Who’s In Charge Anyway?

Two recent air carrier accidents, among others, have exposed a continuing weakness in FAA surveillance of charter carriers.

Two recent air carrier accidents, among others, have exposed a continuing weakness in FAA surveillance of charter carriers. One of the accidents occurred in New Jersey involving a Bombardier Challenger and the other a Learjet 24 in California. You may have heard or read about them. Key issues in the accidents involved operating certificates and operational control, in addition to other clear violations of the regulations governing charter flights.

Changing scene
In selling charter flights under Part 135 today many hands now get into the act. The charter playing field is confused by certificate holders, management companies, charter brokers, aircraft owners, lessees, contractors, and the ever present doing business as (dba) fictitious business names of operators. While these various business entities may be perfectly legal in structure, they present a formidable challenge for FAA inspectors to determine responsibility for any particular flight and the necessity for finding out who has operational control of a flight.

Indeed, in addition to their technical training perhaps POI’s and PMI’s should receive basic legal training to understand the intricacies of these arrangements between the parties. Maybe a lawyer should be assigned to all FSDO’s in order to ferret out the legality of the business arrangements and their compliance with regulatory requirements.

The key item that must be in place is of course a Part 135 operating certificate. But from here on there are many operators and owners who continue to attempt to get around the rules by obfuscating their business plan with leases, contracts, and verbal deals that are usually set up to use a certificate contrary to the regulations. It would seem that sometimes it takes a Philadelphia lawyer to make sense of the deals that are created.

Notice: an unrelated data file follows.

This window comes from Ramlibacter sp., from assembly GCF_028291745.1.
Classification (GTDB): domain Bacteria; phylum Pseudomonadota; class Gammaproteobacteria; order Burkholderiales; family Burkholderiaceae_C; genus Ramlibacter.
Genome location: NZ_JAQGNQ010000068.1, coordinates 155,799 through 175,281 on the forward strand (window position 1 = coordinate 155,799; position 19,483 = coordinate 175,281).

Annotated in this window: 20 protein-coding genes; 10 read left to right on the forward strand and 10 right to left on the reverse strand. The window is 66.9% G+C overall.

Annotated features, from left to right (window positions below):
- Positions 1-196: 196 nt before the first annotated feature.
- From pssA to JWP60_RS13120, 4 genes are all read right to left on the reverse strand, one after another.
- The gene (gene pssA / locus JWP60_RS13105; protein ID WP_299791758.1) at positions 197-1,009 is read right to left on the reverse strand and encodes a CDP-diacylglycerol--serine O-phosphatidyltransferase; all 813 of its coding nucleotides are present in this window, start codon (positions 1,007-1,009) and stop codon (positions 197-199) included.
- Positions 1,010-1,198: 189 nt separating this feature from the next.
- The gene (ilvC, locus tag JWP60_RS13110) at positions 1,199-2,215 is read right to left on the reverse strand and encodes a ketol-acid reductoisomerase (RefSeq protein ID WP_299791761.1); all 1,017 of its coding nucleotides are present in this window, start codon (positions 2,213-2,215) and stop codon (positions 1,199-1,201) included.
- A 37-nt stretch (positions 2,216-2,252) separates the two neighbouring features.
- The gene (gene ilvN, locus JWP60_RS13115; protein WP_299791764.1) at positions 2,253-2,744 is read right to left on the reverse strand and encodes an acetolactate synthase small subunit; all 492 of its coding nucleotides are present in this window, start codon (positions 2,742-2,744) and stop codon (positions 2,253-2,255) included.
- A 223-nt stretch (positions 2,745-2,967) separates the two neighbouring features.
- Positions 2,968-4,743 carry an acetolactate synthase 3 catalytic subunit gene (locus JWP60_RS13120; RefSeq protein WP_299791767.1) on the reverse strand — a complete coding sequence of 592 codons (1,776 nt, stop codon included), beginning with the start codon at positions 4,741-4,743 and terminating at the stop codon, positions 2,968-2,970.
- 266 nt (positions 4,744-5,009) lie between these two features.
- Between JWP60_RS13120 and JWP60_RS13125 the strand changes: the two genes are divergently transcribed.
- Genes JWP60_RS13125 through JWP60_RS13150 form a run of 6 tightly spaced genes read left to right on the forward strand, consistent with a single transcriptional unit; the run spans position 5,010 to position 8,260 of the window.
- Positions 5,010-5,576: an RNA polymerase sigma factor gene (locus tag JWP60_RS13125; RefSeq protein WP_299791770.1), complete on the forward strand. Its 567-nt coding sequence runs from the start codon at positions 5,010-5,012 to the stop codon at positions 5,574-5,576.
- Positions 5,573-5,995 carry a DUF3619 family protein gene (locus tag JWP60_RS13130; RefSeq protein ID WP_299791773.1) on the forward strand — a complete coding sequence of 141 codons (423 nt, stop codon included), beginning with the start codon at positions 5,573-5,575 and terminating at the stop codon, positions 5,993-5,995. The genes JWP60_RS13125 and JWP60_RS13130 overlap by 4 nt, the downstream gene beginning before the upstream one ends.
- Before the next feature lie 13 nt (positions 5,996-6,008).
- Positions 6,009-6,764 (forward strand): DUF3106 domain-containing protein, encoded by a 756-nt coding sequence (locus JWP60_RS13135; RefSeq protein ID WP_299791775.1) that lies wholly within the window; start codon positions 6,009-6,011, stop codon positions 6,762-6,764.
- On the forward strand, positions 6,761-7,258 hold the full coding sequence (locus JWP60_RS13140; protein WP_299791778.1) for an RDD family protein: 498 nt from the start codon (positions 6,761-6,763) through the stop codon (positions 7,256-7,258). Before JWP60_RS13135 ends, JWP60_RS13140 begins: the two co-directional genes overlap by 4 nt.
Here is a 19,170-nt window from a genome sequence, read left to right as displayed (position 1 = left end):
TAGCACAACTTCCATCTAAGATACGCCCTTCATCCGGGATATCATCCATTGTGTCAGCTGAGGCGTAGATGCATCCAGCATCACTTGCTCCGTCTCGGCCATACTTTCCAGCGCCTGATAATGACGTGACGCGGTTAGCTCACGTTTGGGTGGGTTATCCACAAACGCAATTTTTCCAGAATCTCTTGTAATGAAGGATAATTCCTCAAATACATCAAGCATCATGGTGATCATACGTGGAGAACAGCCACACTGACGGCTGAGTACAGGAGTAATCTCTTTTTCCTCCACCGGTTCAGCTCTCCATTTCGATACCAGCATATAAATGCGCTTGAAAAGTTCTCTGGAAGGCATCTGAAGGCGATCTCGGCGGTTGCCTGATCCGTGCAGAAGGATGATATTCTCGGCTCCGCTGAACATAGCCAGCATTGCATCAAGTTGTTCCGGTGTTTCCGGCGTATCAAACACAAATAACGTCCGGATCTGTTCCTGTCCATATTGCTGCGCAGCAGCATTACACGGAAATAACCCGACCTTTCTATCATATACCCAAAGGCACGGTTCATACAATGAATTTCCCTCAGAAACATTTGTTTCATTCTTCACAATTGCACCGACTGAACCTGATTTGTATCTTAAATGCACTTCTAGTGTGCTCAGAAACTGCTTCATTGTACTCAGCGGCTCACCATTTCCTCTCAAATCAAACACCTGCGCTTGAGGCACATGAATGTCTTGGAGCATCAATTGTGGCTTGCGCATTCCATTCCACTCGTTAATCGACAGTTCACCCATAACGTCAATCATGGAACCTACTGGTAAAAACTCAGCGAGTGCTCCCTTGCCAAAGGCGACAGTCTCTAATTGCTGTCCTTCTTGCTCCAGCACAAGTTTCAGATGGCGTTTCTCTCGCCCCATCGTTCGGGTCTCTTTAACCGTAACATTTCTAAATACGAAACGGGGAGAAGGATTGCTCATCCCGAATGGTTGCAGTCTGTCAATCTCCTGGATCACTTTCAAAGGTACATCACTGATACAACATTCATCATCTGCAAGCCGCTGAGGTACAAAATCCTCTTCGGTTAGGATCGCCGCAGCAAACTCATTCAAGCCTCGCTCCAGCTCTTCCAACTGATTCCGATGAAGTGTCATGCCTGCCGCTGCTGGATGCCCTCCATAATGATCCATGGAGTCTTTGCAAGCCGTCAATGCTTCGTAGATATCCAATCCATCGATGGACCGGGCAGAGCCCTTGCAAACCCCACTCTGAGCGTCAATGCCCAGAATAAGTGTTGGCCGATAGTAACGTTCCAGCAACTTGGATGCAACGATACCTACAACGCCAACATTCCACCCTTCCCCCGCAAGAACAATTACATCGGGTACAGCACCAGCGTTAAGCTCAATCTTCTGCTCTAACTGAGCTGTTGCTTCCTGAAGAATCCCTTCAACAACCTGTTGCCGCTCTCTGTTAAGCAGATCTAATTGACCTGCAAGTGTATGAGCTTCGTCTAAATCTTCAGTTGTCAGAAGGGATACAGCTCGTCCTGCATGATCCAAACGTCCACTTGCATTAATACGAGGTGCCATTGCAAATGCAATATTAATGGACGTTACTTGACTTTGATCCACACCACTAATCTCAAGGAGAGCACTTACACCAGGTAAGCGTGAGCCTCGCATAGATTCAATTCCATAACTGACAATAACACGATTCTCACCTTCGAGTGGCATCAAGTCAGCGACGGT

Threats to technicians
In past articles we have written about the threats to technicians involved as a director of maintenance, supervising the operation of aircraft under Part 135. Many times the director of maintenance on the certificate is a part-timer located remotely from the aircraft base. He may be a technician who works at the shop that maintains the aircraft. The difficulty begins when the operating and maintenance records are not readily available on a regular basis for review by this person and he is not in daily contact with the aircraft or the operating personnel. The chain of information and hands-on contact becomes stretched and sometimes nonexistent, which was the situation in one of the cases cited. This is where the POI or PMI should step in . . . but in many cases is absent. Technicians involved should also pay particular attention to what entity they are working for . . .

Keep in mind that your own insurance carrier (if you have one) would be interested in the fact that you are a director of maintenance for a Part 135 air carrier. They might be inclined to deny a defense and insurance coverage for your activities on behalf of this carrier where their exposure was enhanced without their knowledge. In the alternative, steps should be taken to make certain that your maintenance performance is covered under the air carrier’s or some other policy of insurance for the overall operation. This should be in writing and acknowledged by all parties involved. You can rest assured in the case of an accident that you may be under the gun for certificate action, civil liability, and or, at worst, perhaps criminal liability. Yes, there has been a trend over the years to hold professionals and corporations criminally accountable for unintentional but allegedly criminal conduct in regard to accidents. Professionals and corporations have never been immune from criminal culpability based on their status alone. Furthermore, the willingness of society to assess criminal penalties is on the rise.

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